. The dimension of entity type and relation tuple element embedding are both set to 50. GCN layers are set to 2. The cross-entropy loss function is applied to train our model. The Adadelta optimizer with its default parameters is used as the optimizer. Moreover, dropout strategy is used at the classification layer, and L2-regularization is also used to prevent the model training from over-fitting.

4.4 Overall Evaluation Results

To evaluate the performance of DNNRE

, we compare it against several existing hand-crafted feature based and deep-feature based methods, which are as follows:

  • Mintz represents a traditional DSRE model that was proposed by [13].

  • MultiR [6] is a graphical model for multi-instance learning.

  • MIML [16] applys multi-instance multi-label paradigm in DSRE.

  • PCNN+MIL [23]

    is a convolutional neural network (CNN) adopting piecewise max-pooling method for sentence representation.

  • PCNN+ATT [10] uses attention to aggregate sentence embeddings to a bag-level embedding.

  • RESIDE [18] utilizes side information to boost the DSRE performance.

  • PCNNs+WN [21] applies linear attenuation simulation and non-IID relevance embedding.

From the PR curves in Figure 3, it can be observed that DNNRE achieves superior performance compared with the state-of-the-arts. The precision value of DNNRE outperforms others under almost all recall values. Especially, when recall is less than 0.10 or ranges from 0.15 to 0.35, there is an obvious margin between DNNRE and other methods. By cross referencing the P@N results in Table 1, it is clear that our method achieves significant improvement over the comparing methods. To highlight, on average our methods attains 6.4% improvement over RESIDE which is a recent methods and also uses side information to assist prediction.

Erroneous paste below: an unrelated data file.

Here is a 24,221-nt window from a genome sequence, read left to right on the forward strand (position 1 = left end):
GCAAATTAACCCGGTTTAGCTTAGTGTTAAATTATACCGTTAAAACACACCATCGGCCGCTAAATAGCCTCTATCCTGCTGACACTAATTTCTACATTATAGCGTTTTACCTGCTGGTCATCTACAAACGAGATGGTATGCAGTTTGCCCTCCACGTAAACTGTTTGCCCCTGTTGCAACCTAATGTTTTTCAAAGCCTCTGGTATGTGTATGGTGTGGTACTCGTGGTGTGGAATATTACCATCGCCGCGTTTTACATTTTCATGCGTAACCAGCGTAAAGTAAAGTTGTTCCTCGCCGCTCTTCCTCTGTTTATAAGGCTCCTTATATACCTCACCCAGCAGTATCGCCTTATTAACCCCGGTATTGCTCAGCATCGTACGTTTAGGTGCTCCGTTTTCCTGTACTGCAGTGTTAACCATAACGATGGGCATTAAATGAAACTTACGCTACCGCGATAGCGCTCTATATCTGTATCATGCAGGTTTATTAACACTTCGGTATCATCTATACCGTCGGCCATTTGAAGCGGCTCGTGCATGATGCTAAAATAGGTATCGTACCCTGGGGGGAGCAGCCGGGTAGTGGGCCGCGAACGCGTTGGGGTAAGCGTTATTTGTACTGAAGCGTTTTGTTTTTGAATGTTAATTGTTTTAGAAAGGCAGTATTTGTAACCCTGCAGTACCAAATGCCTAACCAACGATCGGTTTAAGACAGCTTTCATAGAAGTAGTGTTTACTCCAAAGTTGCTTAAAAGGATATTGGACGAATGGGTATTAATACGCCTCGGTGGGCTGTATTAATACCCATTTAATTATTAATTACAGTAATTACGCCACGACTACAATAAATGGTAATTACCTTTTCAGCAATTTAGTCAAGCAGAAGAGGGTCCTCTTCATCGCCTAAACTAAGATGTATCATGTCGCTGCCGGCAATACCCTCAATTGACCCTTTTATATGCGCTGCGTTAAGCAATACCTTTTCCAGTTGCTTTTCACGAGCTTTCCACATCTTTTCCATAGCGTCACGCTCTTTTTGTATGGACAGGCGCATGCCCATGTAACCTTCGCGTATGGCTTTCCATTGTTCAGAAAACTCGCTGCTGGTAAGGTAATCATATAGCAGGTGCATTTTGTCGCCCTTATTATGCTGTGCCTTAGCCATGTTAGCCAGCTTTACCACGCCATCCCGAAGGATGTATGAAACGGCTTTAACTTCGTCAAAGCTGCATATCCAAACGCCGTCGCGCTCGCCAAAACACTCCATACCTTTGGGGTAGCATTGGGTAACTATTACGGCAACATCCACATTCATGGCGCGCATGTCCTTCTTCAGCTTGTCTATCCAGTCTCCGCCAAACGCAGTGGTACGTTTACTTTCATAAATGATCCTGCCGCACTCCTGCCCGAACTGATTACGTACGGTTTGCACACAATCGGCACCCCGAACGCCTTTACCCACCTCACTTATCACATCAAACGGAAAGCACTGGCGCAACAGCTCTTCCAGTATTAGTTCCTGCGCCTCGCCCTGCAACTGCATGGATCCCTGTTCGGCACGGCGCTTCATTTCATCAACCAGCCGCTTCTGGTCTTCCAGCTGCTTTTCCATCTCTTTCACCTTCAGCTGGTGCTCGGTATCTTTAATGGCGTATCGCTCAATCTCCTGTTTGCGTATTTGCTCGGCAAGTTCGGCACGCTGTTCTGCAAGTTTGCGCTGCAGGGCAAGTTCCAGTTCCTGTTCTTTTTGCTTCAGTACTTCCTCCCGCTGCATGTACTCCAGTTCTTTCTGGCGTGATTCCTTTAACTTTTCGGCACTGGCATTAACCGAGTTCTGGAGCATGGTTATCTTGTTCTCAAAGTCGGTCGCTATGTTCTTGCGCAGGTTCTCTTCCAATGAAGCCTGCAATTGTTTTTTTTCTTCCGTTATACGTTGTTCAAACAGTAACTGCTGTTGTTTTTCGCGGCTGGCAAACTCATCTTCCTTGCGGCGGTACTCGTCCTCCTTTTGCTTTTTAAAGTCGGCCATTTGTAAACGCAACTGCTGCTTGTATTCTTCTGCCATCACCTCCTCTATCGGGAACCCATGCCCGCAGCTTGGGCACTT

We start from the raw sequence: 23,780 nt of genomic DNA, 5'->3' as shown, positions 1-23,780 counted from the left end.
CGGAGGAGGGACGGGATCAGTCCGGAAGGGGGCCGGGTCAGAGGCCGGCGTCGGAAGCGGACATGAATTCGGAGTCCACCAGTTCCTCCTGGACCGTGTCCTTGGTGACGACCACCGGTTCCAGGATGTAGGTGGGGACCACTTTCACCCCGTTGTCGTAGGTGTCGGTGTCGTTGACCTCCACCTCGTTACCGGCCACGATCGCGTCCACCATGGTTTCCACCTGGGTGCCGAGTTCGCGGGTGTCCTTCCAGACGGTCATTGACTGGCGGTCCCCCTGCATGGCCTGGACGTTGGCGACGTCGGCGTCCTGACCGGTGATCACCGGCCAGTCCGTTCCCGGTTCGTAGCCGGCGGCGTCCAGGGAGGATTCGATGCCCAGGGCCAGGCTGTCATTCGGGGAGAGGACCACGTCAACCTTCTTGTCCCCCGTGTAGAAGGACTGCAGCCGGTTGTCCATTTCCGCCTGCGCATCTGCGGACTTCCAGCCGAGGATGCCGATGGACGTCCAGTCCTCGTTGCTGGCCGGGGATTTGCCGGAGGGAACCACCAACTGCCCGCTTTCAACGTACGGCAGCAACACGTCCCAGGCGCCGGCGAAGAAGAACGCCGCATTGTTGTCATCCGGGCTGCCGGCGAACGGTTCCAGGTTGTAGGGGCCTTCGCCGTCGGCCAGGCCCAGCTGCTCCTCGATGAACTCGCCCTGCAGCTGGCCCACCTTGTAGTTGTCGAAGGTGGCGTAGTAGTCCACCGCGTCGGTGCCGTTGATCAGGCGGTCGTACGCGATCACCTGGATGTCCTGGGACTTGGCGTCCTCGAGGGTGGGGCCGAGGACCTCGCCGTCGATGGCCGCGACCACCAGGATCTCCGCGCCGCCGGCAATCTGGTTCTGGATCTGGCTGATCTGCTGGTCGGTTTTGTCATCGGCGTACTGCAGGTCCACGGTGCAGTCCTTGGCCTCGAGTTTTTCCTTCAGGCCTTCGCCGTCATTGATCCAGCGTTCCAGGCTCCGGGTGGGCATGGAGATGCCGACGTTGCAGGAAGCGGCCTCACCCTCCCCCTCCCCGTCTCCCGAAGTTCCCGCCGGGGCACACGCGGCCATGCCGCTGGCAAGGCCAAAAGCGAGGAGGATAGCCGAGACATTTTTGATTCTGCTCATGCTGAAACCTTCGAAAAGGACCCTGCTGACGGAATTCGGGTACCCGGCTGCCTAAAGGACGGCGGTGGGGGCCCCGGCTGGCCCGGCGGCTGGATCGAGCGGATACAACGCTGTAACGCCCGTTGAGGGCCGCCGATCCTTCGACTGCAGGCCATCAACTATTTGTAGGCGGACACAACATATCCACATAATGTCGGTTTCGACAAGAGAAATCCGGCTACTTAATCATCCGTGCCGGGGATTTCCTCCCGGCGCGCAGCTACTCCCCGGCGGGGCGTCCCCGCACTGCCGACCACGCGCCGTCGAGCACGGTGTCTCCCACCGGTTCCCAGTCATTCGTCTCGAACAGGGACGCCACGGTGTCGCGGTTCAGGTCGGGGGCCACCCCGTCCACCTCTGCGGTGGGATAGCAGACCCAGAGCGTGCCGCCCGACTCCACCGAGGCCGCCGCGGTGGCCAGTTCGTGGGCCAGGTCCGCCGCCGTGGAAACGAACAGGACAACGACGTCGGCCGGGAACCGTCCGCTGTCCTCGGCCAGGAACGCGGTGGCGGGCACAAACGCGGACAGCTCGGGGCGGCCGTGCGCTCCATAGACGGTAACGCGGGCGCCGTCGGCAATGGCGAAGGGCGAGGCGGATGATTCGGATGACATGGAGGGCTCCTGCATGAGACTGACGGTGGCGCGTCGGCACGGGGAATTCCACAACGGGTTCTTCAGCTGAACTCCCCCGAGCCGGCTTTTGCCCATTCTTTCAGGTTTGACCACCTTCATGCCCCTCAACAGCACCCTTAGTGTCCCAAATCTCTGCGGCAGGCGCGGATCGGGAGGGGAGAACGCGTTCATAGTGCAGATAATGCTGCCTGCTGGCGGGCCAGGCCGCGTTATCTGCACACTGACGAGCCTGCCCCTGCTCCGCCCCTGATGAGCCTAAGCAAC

The performance of DNNRE indicates that the design of dynamic network can take advantage of the class relation with entity types, and the priori class relationship. It can dynamically adapt its parameters to represent the relations more accurately. A case study will be reported for evaluate the effectiveness of DNNRE for the style shift problem caused by keyword variation in subsection 4.7.

Figure 3: Performance comparison of proposed models with other methods.
Figure 4:

Examples to evaluate DNNRE for the style shift problem. On the left side, the entity pairs, entity types, and relation classes of two bags are shown. On the right side, the estimated probabilities (confidence scores) for detecting the ground-truth relation are shown.

# Instances
Hits@K 10 15 20 10 15 20
PCNN+ATT 7.4 40.7 17.2 24.2 51.5
PCNN+HATT 29.6 51.9 61.1 41.4 60.6 68.2
PCNN+KATT 35.3 62.4 65.1 43.2 61.3 69.2
DNNRE 48.5 65.2 80.3 56.4 70.5 83.3
Table 2: Accuracy (%) of Hits@K on relations with training instances fewer than 100/200.

4.5 Evaluation for Long-tail Relations

We also evaluate the performance of DNNRE on Long-tail Relations by following the protocol of [5, 24]: (1) A subset of the test dataset in which all the relations has fewer than 100/200 training instances is selected. (2) Hits@K with

metrics is used as evaluation metric, which measures the likelihood of true relation falls into the first K candidate relations recommended by the model.